EMG Information


If you have any questions or need to change your appointment please call the EMG Lab at 434-924-2511.

What is an EMG?

An EMG or electromyogram is an electrical test of peripheral nerves and muscles.  Most EMG studies include nerve conduction studies and the EMG test.  In many cases this test looks for evidence of nerve damage, diseases of the nerve and/or muscle or disorders of the neuromuscular junction (where the nerve and muscle connect). 

Getting Ready

No special dietary restrictions are necessary for this test.  You can take your medications as usual (except perhaps for Mestinon – call the EMG Lab for special instructions in this case). 

The test usually takes about 90 minutes; you may be here longer depending on the complexity of the study.    

How is this procedure performed? 

Procedures may vary but, in general, this is what to expect:

  • Please arrive at the Primary Care Center about 15 minutes before your appointment and register on the 1st floor. 
  • After registering, please go to the EMG Lab on the Ground Floor (one floor below) and check in at the front desk.
  • You will be escorted to an EMG exam room and asked to change into a gown.  A doctor (neurologist) will speak to you before the test and possibly do a quick physical exam.
  • In most cases you will be warmed (by putting hands/feet in warm water).  This makes the test more accurate.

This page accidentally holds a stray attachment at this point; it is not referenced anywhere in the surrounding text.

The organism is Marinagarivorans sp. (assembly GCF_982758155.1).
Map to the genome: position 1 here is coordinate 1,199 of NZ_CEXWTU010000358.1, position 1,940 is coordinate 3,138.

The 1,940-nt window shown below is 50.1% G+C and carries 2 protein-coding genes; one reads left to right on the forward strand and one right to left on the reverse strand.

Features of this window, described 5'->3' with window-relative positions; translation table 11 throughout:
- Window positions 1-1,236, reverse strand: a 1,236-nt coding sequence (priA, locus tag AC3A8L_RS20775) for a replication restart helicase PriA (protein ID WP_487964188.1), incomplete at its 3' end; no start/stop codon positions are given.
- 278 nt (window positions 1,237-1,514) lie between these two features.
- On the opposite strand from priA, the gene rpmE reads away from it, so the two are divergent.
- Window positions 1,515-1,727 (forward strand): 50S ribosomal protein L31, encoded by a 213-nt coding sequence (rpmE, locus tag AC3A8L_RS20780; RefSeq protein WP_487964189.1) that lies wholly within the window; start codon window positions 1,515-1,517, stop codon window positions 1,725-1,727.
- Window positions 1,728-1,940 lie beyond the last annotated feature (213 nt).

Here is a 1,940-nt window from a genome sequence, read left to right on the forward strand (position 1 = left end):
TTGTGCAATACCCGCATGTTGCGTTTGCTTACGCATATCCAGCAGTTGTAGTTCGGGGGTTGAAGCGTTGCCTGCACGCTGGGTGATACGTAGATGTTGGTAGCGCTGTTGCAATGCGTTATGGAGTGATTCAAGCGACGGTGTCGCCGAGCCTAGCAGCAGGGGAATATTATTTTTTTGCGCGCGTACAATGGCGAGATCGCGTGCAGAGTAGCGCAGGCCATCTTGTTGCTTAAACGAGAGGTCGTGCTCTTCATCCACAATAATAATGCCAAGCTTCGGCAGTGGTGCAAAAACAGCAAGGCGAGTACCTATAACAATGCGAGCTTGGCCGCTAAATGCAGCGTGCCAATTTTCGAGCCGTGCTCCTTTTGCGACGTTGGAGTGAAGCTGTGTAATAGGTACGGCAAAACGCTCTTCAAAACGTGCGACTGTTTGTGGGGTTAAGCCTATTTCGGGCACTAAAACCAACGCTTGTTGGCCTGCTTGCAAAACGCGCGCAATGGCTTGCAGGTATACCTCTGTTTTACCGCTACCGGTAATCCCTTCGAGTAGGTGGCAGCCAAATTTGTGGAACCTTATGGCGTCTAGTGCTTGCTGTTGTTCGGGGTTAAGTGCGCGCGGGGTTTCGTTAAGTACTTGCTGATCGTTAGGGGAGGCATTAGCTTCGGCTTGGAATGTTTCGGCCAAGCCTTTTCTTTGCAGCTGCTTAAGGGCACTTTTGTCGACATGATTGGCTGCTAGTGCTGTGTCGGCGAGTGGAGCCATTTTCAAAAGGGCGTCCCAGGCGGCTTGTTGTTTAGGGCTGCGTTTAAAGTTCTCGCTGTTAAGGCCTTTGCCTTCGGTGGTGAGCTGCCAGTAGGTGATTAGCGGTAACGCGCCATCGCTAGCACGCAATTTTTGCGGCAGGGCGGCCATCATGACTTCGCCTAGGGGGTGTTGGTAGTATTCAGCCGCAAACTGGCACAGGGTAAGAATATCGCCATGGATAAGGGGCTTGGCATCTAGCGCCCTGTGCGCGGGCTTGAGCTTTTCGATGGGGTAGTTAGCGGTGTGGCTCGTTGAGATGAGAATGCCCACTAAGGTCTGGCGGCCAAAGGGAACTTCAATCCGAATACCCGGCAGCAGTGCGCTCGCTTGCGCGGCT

• An EMG technician will perform nerve conduction studies by taping electrodes on the surface of your skin – usually on your hands or feet.  He/she will then stimulate the nerve with a small electrical impulse (a small “shock” that will often make your muscles twitch).
  • The neurologist will then perform the EMG test by examining muscles with a small needle electrode.  You will feel the electrode inserted through the skin. There will be no shocks during this needle study, but the small needle likely will cause some localized pain. The number of muscles the doctor looks at depends on what he/she sees while examining each muscle and what questions your referring doctor is asking to be answered.
  • The data collected during the study will be analyzed and interpreted. The test results will be sent to the physician who referred you for the EMG and your primary care physician. Please discuss the test results with your referring physician who should receive the report within 3 business days. In addition to test results being sent to your doctor within 2-3 days, the results will also be released into My Chart results after 14 days.

After the EMG it is possible that you might feel tenderness or soreness in tested muscles.  To relieve discomfort you could consider applying an ice pack and consider taking an over-the-counter analgesic. Any soreness should resolve quickly. If tested muscles continue to be bothersome you can call the EMG Lab for further advice.

For additional information visit: http://www.aanem.org/Patients